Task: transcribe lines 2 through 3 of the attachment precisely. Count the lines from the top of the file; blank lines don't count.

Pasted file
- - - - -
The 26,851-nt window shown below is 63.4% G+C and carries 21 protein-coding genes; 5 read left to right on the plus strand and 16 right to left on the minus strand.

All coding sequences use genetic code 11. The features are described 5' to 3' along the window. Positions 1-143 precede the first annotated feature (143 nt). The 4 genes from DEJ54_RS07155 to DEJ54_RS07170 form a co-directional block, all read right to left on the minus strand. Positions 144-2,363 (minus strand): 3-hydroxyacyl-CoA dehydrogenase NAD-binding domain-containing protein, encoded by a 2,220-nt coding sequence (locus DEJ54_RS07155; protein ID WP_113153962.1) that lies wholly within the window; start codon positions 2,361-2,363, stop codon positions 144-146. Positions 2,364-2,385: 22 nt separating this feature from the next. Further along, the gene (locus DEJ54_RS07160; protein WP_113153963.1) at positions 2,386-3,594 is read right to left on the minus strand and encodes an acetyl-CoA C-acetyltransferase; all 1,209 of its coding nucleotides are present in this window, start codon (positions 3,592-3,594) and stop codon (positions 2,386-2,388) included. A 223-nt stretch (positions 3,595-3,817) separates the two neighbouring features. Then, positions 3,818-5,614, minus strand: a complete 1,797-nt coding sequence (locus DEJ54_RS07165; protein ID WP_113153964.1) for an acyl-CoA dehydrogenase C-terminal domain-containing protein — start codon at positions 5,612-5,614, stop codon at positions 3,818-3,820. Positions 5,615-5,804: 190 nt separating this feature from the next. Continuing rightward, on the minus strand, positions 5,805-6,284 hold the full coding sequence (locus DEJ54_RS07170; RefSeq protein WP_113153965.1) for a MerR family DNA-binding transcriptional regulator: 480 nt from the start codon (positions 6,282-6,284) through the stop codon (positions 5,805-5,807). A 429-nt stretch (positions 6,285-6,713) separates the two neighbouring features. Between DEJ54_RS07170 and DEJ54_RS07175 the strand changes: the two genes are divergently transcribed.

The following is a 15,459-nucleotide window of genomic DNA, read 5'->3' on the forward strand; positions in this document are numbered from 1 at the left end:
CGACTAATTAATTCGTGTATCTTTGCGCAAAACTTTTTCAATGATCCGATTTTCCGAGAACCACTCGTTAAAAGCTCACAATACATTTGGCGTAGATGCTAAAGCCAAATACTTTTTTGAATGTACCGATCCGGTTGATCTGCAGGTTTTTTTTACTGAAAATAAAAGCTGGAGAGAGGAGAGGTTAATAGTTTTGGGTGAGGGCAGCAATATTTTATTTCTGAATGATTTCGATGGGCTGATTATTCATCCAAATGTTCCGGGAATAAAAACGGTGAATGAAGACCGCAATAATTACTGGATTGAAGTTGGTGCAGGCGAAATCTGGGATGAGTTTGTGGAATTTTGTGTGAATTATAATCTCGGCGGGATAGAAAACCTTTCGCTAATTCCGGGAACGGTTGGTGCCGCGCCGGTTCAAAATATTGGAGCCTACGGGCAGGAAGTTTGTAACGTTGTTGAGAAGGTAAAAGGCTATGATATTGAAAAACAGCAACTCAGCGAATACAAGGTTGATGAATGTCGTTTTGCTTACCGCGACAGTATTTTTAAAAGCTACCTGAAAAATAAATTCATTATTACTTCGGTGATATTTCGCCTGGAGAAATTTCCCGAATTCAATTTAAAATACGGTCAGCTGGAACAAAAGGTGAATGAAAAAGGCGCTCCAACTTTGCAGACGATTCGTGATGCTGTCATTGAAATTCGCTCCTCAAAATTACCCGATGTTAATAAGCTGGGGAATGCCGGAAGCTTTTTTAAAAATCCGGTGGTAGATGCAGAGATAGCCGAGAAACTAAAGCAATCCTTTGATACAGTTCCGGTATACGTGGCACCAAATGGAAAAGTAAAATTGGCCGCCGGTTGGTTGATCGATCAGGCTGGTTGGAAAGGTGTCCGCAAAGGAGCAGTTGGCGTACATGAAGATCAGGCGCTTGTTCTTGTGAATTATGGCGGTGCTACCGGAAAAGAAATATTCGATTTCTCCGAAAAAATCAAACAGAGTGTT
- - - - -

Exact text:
All coding sequences use genetic code 11. The features are described 5' to 3' along the window. Positions 1-143 precede the first annotated feature (143 nt). The 4 genes from DEJ54_RS07155 to DEJ54_RS07170 form a co-directional block, all read right to left on the minus strand. Positions 144-2,363 (minus strand): 3-hydroxyacyl-CoA dehydrogenase NAD-binding domain-containing protein, encoded by a 2,220-nt coding sequence (locus DEJ54_RS07155; protein ID WP_113153962.1) that lies wholly within the window; start codon positions 2,361-2,363, stop codon positions 144-146. Positions 2,364-2,385: 22 nt separating this feature from the next. Further along, the gene (locus DEJ54_RS07160; protein WP_113153963.1) at positions 2,386-3,594 is read right to left on the minus strand and encodes an acetyl-CoA C-acetyltransferase; all 1,209 of its coding nucleotides are present in this window, start codon (positions 3,592-3,594) and stop codon (positions 2,386-2,388) included. A 223-nt stretch (positions 3,595-3,817) separates the two neighbouring features. Then, positions 3,818-5,614, minus strand: a complete 1,797-nt coding sequence (locus DEJ54_RS07165; protein ID WP_113153964.1) for an acyl-CoA dehydrogenase C-terminal domain-containing protein — start codon at positions 5,612-5,614, stop codon at positions 3,818-3,820. Positions 5,615-5,804: 190 nt separating this feature from the next. Continuing rightward, on the minus strand, positions 5,805-6,284 hold the full coding sequence (locus DEJ54_RS07170; RefSeq protein WP_113153965.1) for a MerR family DNA-binding transcriptional regulator: 480 nt from the start codon (positions 6,282-6,284) through the stop codon (positions 5,805-5,807). A 429-nt stretch (positions 6,285-6,713) separates the two neighbouring features. Between DEJ54_RS07170 and DEJ54_RS07175 the strand changes: the two genes are divergently transcribed.

The following is a 15,459-nucleotide window of genomic DNA, read 5'->3' on the forward strand; positions in this document are numbered from 1 at the left end: